6 Pac-12 Players Most Likely to Regress in 2013
Every season in college football there are players who don’t put up the numbers expected of them. For those players with potential futures in professional football, their performances in 2013 could make the difference between the first round in the NFL draft and a much later one, or even between the NFL itself and a less-heralded league.
Which players in the Pac-12 are most likely to find themselves in this group after the 2013 season?
There are an infinite amount of reasons that could cause a player to regress statistically from the previous season. Each of the players listed have underwent some change this offseason which I feel is going to make their numbers drop below expected levels. I’ve described these changes in each player’s slide.
Apologies for the pessimism just under three weeks before the start of the 2013 college football season, but not everyone will live up to their expectations. We might as well start inching closer to reality.
I’ve listed the players in alphabetical order by school.
Ka'Deem Carey (Arizona)
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Ka’Deem Carey will have even more pressure on him in 2013, and he could crack under it.
Carey had the most rushing yards and yards from scrimmage in FBS in 2012. Arizona returns only six offensive starters, and one of them isn’t at quarterback. More for Carey, perhaps?
Carey won’t become the next Montee Ball, and here’s why.
In 2011, the season he finished fourth in the Heisman voting, Ball helped lead the Badgers to the Rose Bowl after winning the Big Ten. Carey’s Wildcats finished 8-5 with a win in the New Mexico Bowl in 2012. Clearly not as good.
Also, Ball didn’t have to carry the load by himself on the ground in 2012, whereas Carey will in 2013. Even with Ball racking up 356 carries for 1,830 yards and 22 touchdowns, he had good backups. James White and Melvin Gordon combined for 187 carries, 1,427 yards and 15 touchdowns in relief of Ball.
The second-leading rusher for Arizona in 2012 was quarterback Matt Scott, but he has moved on to the NFL.
Early returns for Carey don’t look good. Daniel Berk of the Arizona Daily Star wrote about how the offense has struggled so far in fall camp. Rich Rodriguez feels nobody, even Carey, has gotten a passing grade to this point, Berk said.
Carey could get over 300 carries again in 2013, but the rest of the offense will need to do its part for him to repeat his numbers in the yards and touchdowns columns.
De'Anthony Thomas (Oregon)
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De’Anthony Thomas, Oregon’s do-it-all back, won’t be the home run hitter that he’s been over the past two seasons.
Thomas will continue to see touches at running back, wide receiver, kick returner and punt returner, but he’ll have to shoulder more of the load as a rusher thanks to Kenjon Barner’s departure.
In 2011, Thomas and Barner teamed up with LaMichael James to form a potent three-headed monster. Thomas ran the ball 55 times for 595 yards for a mind-boggling 10.8 yards per carry.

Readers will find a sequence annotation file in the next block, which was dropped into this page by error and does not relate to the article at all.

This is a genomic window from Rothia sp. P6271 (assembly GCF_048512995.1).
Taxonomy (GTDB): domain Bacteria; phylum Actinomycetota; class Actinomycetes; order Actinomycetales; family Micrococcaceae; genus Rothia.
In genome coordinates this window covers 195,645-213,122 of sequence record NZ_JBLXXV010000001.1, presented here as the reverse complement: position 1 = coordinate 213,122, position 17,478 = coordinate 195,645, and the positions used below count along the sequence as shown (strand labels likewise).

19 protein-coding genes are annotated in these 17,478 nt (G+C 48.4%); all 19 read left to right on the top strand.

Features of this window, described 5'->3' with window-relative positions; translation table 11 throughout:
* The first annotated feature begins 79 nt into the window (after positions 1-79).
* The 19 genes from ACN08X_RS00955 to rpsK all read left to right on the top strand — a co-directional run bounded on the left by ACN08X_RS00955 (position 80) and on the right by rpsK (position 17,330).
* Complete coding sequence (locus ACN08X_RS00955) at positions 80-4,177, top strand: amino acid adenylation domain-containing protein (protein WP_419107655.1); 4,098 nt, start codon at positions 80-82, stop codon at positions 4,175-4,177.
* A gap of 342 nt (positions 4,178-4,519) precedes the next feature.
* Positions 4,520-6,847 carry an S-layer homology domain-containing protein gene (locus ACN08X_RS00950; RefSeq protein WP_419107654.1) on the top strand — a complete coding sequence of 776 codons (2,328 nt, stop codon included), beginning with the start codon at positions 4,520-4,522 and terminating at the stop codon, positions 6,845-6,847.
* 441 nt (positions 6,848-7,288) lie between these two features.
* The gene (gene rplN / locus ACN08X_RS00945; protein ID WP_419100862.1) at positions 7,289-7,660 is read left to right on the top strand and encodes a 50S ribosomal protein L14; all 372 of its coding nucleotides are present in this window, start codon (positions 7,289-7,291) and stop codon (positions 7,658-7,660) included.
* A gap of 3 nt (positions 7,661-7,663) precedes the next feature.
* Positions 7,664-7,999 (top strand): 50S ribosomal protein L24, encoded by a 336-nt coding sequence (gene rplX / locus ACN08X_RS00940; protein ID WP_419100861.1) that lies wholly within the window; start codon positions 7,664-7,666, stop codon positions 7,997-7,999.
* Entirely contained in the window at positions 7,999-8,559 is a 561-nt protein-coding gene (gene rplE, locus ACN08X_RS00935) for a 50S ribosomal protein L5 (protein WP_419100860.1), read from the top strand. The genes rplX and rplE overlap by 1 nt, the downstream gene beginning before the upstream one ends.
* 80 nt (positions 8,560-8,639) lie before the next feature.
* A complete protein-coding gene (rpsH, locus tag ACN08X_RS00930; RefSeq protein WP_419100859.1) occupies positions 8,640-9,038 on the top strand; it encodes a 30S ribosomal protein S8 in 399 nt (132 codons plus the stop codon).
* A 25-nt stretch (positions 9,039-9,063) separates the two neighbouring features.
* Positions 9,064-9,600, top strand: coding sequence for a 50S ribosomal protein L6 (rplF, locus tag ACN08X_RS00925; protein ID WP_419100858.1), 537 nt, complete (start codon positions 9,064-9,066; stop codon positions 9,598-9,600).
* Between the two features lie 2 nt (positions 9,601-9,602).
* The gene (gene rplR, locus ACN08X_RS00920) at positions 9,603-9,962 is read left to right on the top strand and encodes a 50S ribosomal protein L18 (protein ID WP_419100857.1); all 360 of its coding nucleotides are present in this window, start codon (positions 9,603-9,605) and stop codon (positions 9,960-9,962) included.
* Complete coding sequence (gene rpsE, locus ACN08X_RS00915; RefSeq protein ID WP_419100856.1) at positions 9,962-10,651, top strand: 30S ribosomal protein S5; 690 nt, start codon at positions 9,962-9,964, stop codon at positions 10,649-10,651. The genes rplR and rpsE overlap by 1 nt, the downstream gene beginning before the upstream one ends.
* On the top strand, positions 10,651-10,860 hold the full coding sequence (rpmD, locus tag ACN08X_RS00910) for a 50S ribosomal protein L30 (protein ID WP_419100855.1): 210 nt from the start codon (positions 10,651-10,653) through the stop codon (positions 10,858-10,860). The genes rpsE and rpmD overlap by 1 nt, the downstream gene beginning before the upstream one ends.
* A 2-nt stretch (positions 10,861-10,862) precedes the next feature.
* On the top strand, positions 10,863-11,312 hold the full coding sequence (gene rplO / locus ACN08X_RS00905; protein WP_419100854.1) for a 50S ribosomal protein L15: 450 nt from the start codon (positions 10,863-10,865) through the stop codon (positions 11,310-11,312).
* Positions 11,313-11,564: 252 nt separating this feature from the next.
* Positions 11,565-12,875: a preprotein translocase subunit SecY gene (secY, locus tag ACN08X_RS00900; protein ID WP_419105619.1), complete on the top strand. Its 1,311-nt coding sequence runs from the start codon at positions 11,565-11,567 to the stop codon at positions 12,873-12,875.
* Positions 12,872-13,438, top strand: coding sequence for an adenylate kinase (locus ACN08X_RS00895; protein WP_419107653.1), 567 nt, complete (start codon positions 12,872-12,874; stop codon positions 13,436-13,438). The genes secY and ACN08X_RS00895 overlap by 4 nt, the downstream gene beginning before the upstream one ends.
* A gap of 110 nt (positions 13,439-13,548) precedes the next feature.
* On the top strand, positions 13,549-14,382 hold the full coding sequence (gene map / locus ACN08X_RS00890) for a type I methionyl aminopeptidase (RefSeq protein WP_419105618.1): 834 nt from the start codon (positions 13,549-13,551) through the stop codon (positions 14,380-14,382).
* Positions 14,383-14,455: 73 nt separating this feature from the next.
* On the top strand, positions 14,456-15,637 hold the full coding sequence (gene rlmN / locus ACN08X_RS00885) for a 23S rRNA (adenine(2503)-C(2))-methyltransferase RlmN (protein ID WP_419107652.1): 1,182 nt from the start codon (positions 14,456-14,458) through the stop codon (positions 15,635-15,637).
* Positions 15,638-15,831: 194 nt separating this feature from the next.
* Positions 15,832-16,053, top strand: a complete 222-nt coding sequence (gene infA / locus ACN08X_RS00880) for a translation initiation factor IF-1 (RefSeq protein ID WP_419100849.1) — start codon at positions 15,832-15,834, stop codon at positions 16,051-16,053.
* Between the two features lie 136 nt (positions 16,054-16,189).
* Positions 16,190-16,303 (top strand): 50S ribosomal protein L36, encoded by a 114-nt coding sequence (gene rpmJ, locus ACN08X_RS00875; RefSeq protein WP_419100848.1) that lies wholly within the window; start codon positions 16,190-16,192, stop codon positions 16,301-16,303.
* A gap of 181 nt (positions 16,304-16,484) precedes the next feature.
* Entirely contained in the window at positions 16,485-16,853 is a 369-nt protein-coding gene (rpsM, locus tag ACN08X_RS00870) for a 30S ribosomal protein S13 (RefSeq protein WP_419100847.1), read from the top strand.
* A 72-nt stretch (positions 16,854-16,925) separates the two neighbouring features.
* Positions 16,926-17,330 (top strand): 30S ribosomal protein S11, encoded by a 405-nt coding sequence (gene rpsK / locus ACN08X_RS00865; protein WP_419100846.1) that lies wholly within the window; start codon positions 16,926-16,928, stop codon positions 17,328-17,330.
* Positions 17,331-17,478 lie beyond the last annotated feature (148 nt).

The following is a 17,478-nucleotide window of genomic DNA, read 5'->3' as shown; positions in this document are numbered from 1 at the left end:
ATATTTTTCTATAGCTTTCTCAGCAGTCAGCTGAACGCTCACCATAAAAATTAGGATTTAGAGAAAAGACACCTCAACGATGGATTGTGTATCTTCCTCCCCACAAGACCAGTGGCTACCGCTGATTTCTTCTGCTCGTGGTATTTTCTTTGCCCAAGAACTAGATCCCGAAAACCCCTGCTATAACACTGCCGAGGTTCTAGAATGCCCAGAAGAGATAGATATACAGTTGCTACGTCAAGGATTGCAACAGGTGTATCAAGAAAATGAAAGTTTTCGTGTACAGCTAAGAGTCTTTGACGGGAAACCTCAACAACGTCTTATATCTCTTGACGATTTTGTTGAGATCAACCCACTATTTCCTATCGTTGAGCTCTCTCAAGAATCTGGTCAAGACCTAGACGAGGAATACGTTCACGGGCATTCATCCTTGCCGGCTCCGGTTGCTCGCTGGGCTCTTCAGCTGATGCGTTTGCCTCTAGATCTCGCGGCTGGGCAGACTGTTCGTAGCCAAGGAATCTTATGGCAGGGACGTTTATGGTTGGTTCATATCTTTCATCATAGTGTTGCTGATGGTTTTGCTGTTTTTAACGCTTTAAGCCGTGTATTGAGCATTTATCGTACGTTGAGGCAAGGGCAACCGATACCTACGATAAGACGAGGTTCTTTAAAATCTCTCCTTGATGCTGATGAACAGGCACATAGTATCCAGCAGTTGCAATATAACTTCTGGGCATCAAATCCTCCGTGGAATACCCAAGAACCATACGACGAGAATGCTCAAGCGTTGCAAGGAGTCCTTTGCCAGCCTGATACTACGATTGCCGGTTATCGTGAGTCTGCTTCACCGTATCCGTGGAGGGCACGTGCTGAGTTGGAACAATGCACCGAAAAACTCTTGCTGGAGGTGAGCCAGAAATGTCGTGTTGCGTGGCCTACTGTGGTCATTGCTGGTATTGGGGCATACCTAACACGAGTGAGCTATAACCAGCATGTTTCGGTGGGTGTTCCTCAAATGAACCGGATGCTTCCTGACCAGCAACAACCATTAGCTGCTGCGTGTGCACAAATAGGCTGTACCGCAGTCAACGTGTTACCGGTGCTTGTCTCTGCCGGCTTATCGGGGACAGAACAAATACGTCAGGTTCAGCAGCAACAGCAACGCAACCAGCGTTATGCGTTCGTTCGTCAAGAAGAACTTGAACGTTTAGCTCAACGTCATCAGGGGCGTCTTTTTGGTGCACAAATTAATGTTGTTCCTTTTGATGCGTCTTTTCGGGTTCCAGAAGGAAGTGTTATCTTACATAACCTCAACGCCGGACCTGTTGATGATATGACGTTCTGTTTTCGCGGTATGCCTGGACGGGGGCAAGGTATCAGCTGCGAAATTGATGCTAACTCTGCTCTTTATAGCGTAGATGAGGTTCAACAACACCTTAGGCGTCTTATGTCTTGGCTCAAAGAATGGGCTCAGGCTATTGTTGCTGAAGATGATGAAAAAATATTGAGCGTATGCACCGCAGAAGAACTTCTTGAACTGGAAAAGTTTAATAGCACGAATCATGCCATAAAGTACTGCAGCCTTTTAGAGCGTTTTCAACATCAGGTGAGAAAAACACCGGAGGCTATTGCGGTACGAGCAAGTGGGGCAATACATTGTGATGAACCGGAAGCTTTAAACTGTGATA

In 2012, it was Thomas and Barner who created a feared running back tandem, because James moved on to the NFL. Thomas’s carries went up to 92, and with 701 rushing yards, his average dropped to 7.6. This average still led the Pac-12, but a three-yard drop in yards per carry is significant.
In each of these seasons, Thomas scored 16 touchdowns from scrimmage and 108 total points. The trend says “The Black Momba” will repeat these scoring numbers, but I’m not so sure. Why?
First, Thomas will have more carries this season then he's ever had at Oregon. The Ducks love to run the football, so his carries should easily eclipse triple digits. If all Thomas did was run, he’d be fine, but he also returns kicks and punts. That’s a lot of action.
Second, as Jason Quick of OregonLive.com suggests, Thomas’ size isn’t ideal for a workhorse running back. The coaching staff at Oregon understands what could become of Thomas if he gets hit one too many times. After all, he’s already left a practice early with an athletic trainer, Quick said.
Third, Chip Kelly has left Eugene for the NFL’s Philadelphia Eagles. New head coach Mark Helfrich was Kelly’s offensive coordinator at Oregon, but he’s not Kelly. Helfrich can follow the system Kelly created all he wants, but at the end of the day, it’s his team. Will Helfrich use Thomas in the same effective ways that Kelly did?
“DAT” will be one of college football’s most dynamic offensive players in 2013, but he won’t put up the Heisman-type numbers some expect of him.
Brandin Cooks (Oregon State)
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Brandin Cooks is one of those college football players whose production increases as he moves up the depth chart due to roster turnover. To be considered one of the best wide receivers in the game, though, Cooks might have to match his career totals in one season. I don’t see that happening in 2013.
Cooks enters the 2013 season without Markus Wheaton. Both Wheaton and Cooks had over 1,100 receiving yards for the Beavers in 2012. Now that Wheaton has moved on to the NFL, Cooks understands his role in the offense will increase a lot this season.
The downside: Opposing defenses know it too.